Indiana then made its one-and-only big play. Jones took a Schnell pass at midfield, slipped two tackles, cut to the center of the field, avoided another defender near the 20 then streaked for the 66-yard score. "That," said Wildcat linebacker Chris Chenault, "just made us madder."
Apparently so. A couple of nifty moves by freshman John Bolden returned the ensuing kickoff to the 35, and one of four Indiana personal foul penalties -- when Mallory said his Hoosiers would hit you, he forgot to mention when -- moved it to midfield. So long Uncle Mo, as in momentum. "That was just sickening," Mallory said. "Plain sickening."
It got worse. Kentucky needed just five plays to score. Higgs had a 16-yard run to the IU 24. Then the Kentucky coaches caught Indiana napping with a reverse to Smith, who caught a wipeout block from Myers. "I really wasn't doing what I was supposed to do," said the center. "I was supposed to roll up and pick up trash inside. But I saw a guy flash in front of me and I thought he could make the play."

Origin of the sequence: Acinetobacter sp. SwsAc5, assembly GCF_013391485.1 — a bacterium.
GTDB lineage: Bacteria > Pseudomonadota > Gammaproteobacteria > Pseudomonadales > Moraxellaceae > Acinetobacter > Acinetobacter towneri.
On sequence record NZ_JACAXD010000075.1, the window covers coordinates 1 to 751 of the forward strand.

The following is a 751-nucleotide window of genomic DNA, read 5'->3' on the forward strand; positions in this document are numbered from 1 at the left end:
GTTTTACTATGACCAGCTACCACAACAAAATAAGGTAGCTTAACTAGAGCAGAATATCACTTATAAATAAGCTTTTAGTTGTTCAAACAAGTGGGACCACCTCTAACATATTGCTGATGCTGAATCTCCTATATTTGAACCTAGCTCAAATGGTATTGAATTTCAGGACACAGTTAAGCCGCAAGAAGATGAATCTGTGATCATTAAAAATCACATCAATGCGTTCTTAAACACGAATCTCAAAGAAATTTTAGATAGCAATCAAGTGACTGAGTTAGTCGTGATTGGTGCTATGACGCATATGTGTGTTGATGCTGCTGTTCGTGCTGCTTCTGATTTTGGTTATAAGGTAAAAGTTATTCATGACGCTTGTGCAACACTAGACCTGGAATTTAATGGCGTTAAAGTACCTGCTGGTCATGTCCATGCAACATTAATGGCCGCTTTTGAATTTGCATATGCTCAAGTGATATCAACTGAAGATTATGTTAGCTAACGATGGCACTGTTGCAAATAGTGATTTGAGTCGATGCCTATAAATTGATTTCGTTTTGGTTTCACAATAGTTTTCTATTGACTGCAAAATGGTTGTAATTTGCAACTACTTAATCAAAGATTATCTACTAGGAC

So Myers nailed him and Smith turned the corner, zipping down the right sideline for the score. "The reverse," said Dooley, "was a heck of a call."
"Our coaches in the press box did a great job," said Claiborne. "I thought we kind of stayed a step ahead of them most of the day."
Meanwhile, the IU offense lagged a foot or so behind. Next Kentucky series, Hoosier defensive end Van Waiters swipes the football from Higgs at the Wildcat 8. Indiana ball, first and goal. Three plays later, the Hoosiers are at the UK 1-yard line, fourth-and-goal, quarterback Schnell turns to the referee as if there's too much noise, then settles under center and promptly drops the snap. Instead of 17-14 it's still 17-7 and Wildcat ball. "That," said Claiborne, "is what you dream about."